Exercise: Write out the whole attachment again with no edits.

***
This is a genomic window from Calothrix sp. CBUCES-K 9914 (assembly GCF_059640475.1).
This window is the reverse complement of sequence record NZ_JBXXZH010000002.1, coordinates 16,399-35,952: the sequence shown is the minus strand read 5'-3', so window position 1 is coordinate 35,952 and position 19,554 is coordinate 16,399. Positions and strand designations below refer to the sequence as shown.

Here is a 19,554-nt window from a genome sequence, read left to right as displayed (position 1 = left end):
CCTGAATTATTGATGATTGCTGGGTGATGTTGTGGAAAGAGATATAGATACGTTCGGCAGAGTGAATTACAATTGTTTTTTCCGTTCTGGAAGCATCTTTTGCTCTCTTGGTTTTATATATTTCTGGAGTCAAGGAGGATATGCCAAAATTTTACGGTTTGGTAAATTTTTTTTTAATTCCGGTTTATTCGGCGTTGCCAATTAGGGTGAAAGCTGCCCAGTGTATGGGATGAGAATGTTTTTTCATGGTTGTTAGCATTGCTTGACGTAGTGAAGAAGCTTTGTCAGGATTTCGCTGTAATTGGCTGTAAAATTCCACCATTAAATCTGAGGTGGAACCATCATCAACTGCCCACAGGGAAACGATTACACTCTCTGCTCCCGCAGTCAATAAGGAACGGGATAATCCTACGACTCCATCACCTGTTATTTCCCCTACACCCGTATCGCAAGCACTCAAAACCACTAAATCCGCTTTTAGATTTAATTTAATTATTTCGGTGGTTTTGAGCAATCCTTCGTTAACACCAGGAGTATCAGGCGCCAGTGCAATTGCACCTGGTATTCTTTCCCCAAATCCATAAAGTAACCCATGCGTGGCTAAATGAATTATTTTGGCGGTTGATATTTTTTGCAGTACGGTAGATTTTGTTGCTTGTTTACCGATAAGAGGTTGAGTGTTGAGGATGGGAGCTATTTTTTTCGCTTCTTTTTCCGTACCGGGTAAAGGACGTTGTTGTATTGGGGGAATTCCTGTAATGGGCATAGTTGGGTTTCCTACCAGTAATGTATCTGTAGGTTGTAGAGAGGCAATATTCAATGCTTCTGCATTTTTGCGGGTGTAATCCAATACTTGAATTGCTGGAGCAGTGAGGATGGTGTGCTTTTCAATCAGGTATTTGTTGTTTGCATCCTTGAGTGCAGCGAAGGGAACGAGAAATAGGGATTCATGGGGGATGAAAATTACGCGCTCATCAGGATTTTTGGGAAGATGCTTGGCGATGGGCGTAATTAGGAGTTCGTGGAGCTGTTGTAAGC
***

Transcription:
This is a genomic window from Calothrix sp. CBUCES-K 9914 (assembly GCF_059640475.1).
This window is the reverse complement of sequence record NZ_JBXXZH010000002.1, coordinates 16,399-35,952: the sequence shown is the minus strand read 5'-3', so window position 1 is coordinate 35,952 and position 19,554 is coordinate 16,399. Positions and strand designations below refer to the sequence as shown.

Here is a 19,554-nt window from a genome sequence, read left to right as displayed (position 1 = left end):
CCTGAATTATTGATGATTGCTGGGTGATGTTGTGGAAAGAGATATAGATACGTTCGGCAGAGTGAATTACAATTGTTTTTTCCGTTCTGGAAGCATCTTTTGCTCTCTTGGTTTTATATATTTCTGGAGTCAAGGAGGATATGCCAAAATTTTACGGTTTGGTAAATTTTTTTTTAATTCCGGTTTATTCGGCGTTGCCAATTAGGGTGAAAGCTGCCCAGTGTATGGGATGAGAATGTTTTTTCATGGTTGTTAGCATTGCTTGACGTAGTGAAGAAGCTTTGTCAGGATTTCGCTGTAATTGGCTGTAAAATTCCACCATTAAATCTGAGGTGGAACCATCATCAACTGCCCACAGGGAAACGATTACACTCTCTGCTCCCGCAGTCAATAAGGAACGGGATAATCCTACGACTCCATCACCTGTTATTTCCCCTACACCCGTATCGCAAGCACTCAAAACCACTAAATCCGCTTTTAGATTTAATTTAATTATTTCGGTGGTTTTGAGCAATCCTTCGTTAACACCAGGAGTATCAGGCGCCAGTGCAATTGCACCTGGTATTCTTTCCCCAAATCCATAAAGTAACCCATGCGTGGCTAAATGAATTATTTTGGCGGTTGATATTTTTTGCAGTACGGTAGATTTTGTTGCTTGTTTACCGATAAGAGGTTGAGTGTTGAGGATGGGAGCTATTTTTTTCGCTTCTTTTTCCGTACCGGGTAAAGGACGTTGTTGTATTGGGGGAATTCCTGTAATGGGCATAGTTGGGTTTCCTACCAGTAATGTATCTGTAGGTTGTAGAGAGGCAATATTCAATGCTTCTGCATTTTTGCGGGTGTAATCCAATACTTGAATTGCTGGAGCAGTGAGGATGGTGTGCTTTTCAATCAGGTATTTGTTGTTTGCATCCTTGAGTGCAGCGAAGGGAACGAGAAATAGGGATTCATGGGGGATGAAAATTACGCGCTCATCAGGATTTTTGGGAAGATGCTTGGCGATGGGCGTAATTAGGAGTTCGTGGAGCTGTTGTAAGC